Different Causes of Acne Scars

In the simplest terms, scars form at the site of an injury to tissue. They are the visible reminders of injury and tissue repair. In the case of acne, the injury is caused by the body’s inflammatory response to sebum, bacteria and dead cells in the plugged sebaceous follicle. Two types of true scars exist, as discussed later: (1) depressed areas such as ice-pick scars, and (2) raised thickened tissue such as keloids.

When tissue suffers an injury, the body rushes its repair kit to the injury site. Among the elements of the repair kit are white blood cells and an array of inflammatory molecules that have the task of repairing tissue and fighting infection. However, when their job is done they may leave a somewhat messy repair site in the form of fibrous scar tissue, or eroded tissue.

White blood cells and inflammatory molecules may remain at the site of an active acne lesion for days or even weeks. In people who are susceptible to scarring, the result may be an acne scar. The occurrence and incidence of scarring is still not well understood, however. There is considerable variation in scarring between one person and another, indicating that some people are more prone to scarring than others. Scarring frequently results from severe inflammatory nodulocystic acne that occurs deep in the skin. But, scarring also may arise from more superficial inflamed lesions.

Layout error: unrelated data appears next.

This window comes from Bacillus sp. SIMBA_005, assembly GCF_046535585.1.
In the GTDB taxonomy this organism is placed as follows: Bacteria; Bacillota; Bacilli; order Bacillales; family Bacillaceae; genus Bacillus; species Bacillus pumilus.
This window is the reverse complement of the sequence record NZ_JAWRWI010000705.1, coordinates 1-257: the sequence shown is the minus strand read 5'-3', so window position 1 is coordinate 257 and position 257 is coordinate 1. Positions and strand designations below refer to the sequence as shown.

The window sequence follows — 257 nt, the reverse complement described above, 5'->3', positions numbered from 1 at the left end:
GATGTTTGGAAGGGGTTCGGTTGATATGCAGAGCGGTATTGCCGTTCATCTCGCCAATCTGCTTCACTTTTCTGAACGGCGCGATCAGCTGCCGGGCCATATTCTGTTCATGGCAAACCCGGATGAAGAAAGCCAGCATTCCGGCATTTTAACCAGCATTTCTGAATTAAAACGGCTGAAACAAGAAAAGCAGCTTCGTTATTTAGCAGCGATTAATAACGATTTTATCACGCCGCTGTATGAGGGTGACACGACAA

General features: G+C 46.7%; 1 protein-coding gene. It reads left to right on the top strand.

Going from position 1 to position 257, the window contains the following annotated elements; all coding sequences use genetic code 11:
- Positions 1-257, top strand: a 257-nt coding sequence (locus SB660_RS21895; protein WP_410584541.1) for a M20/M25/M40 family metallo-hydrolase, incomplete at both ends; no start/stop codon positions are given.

The life history of scars also is not well understood. Some people bear their acne scars for a lifetime with little change in the scars, but in other people the skin undergoes some degree of remodeling and acne scars diminish in size.

People also have differing feelings about acne scars. Scars of more or less the same size that may be psychologically distressing to one person may be accepted by another person as “not too bad.” The person who is distressed by scars is more likely to seek treatment to moderate or remove the scars.



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